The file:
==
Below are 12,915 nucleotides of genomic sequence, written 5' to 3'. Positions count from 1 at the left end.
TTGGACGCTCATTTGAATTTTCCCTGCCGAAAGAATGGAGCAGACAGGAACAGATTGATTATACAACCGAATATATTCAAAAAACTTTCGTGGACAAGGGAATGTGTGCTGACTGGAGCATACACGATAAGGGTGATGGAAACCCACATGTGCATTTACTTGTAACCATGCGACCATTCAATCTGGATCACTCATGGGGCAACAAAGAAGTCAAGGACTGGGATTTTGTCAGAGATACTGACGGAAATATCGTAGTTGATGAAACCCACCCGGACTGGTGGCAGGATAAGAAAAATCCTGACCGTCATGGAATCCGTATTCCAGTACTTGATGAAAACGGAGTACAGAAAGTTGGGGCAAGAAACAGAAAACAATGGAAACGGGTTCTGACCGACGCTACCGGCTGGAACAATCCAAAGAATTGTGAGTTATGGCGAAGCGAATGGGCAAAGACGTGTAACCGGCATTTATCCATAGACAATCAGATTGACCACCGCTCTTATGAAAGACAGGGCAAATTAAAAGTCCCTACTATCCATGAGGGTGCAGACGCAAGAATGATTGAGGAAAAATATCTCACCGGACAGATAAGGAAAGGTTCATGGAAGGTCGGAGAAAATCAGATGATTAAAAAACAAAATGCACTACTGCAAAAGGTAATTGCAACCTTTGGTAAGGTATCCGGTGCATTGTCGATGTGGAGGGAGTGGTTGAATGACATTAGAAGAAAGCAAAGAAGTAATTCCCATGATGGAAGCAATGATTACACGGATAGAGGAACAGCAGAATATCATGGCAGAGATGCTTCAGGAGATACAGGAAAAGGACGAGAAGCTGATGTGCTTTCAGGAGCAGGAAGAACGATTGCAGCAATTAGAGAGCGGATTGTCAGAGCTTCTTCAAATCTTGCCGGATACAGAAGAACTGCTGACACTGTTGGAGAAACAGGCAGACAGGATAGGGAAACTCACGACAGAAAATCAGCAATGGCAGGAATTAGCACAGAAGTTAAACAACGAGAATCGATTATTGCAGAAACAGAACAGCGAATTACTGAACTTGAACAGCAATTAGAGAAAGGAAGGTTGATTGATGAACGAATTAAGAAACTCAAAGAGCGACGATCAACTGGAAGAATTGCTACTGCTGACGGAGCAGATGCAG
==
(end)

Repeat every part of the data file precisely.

Below are 12,915 nucleotides of genomic sequence, written 5' to 3'. Positions count from 1 at the left end.
TTGGACGCTCATTTGAATTTTCCCTGCCGAAAGAATGGAGCAGACAGGAACAGATTGATTATACAACCGAATATATTCAAAAAACTTTCGTGGACAAGGGAATGTGTGCTGACTGGAGCATACACGATAAGGGTGATGGAAACCCACATGTGCATTTACTTGTAACCATGCGACCATTCAATCTGGATCACTCATGGGGCAACAAAGAAGTCAAGGACTGGGATTTTGTCAGAGATACTGACGGAAATATCGTAGTTGATGAAACCCACCCGGACTGGTGGCAGGATAAGAAAAATCCTGACCGTCATGGAATCCGTATTCCAGTACTTGATGAAAACGGAGTACAGAAAGTTGGGGCAAGAAACAGAAAACAATGGAAACGGGTTCTGACCGACGCTACCGGCTGGAACAATCCAAAGAATTGTGAGTTATGGCGAAGCGAATGGGCAAAGACGTGTAACCGGCATTTATCCATAGACAATCAGATTGACCACCGCTCTTATGAAAGACAGGGCAAATTAAAAGTCCCTACTATCCATGAGGGTGCAGACGCAAGAATGATTGAGGAAAAATATCTCACCGGACAGATAAGGAAAGGTTCATGGAAGGTCGGAGAAAATCAGATGATTAAAAAACAAAATGCACTACTGCAAAAGGTAATTGCAACCTTTGGTAAGGTATCCGGTGCATTGTCGATGTGGAGGGAGTGGTTGAATGACATTAGAAGAAAGCAAAGAAGTAATTCCCATGATGGAAGCAATGATTACACGGATAGAGGAACAGCAGAATATCATGGCAGAGATGCTTCAGGAGATACAGGAAAAGGACGAGAAGCTGATGTGCTTTCAGGAGCAGGAAGAACGATTGCAGCAATTAGAGAGCGGATTGTCAGAGCTTCTTCAAATCTTGCCGGATACAGAAGAACTGCTGACACTGTTGGAGAAACAGGCAGACAGGATAGGGAAACTCACGACAGAAAATCAGCAATGGCAGGAATTAGCACAGAAGTTAAACAACGAGAATCGATTATTGCAGAAACAGAACAGCGAATTACTGAACTTGAACAGCAATTAGAGAAAGGAAGGTTGATTGATGAACGAATTAAGAAACTCAAAGAGCGACGATCAACTGGAAGAATTGCTACTGCTGACGGAGCAGATGCAG